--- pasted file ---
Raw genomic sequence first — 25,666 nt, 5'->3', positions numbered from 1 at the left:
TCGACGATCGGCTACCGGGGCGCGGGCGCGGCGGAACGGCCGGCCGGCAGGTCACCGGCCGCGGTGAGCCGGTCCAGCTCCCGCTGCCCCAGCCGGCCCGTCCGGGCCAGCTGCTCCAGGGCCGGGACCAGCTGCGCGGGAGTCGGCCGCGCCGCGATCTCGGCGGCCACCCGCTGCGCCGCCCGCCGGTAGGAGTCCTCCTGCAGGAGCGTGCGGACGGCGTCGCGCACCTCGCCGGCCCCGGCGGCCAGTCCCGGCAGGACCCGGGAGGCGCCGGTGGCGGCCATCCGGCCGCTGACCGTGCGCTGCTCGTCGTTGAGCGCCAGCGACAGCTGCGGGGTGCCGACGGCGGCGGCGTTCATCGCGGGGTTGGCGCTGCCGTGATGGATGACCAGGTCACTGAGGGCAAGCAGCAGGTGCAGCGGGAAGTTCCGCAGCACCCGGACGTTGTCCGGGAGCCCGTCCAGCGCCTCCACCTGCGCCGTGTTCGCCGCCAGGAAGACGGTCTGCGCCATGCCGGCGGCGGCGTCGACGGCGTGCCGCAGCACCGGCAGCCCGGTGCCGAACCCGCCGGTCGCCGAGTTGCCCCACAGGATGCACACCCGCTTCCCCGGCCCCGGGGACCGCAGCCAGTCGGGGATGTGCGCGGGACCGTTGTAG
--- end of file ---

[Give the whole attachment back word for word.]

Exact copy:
Raw genomic sequence first — 25,666 nt, 5'->3', positions numbered from 1 at the left:
TCGACGATCGGCTACCGGGGCGCGGGCGCGGCGGAACGGCCGGCCGGCAGGTCACCGGCCGCGGTGAGCCGGTCCAGCTCCCGCTGCCCCAGCCGGCCCGTCCGGGCCAGCTGCTCCAGGGCCGGGACCAGCTGCGCGGGAGTCGGCCGCGCCGCGATCTCGGCGGCCACCCGCTGCGCCGCCCGCCGGTAGGAGTCCTCCTGCAGGAGCGTGCGGACGGCGTCGCGCACCTCGCCGGCCCCGGCGGCCAGTCCCGGCAGGACCCGGGAGGCGCCGGTGGCGGCCATCCGGCCGCTGACCGTGCGCTGCTCGTCGTTGAGCGCCAGCGACAGCTGCGGGGTGCCGACGGCGGCGGCGTTCATCGCGGGGTTGGCGCTGCCGTGATGGATGACCAGGTCACTGAGGGCAAGCAGCAGGTGCAGCGGGAAGTTCCGCAGCACCCGGACGTTGTCCGGGAGCCCGTCCAGCGCCTCCACCTGCGCCGTGTTCGCCGCCAGGAAGACGGTCTGCGCCATGCCGGCGGCGGCGTCGACGGCGTGCCGCAGCACCGGCAGCCCGGTGCCGAACCCGCCGGTCGCCGAGTTGCCCCACAGGATGCACACCCGCTTCCCCGGCCCCGGGGACCGCAGCCAGTCGGGGATGTGCGCGGGACCGTTGTAG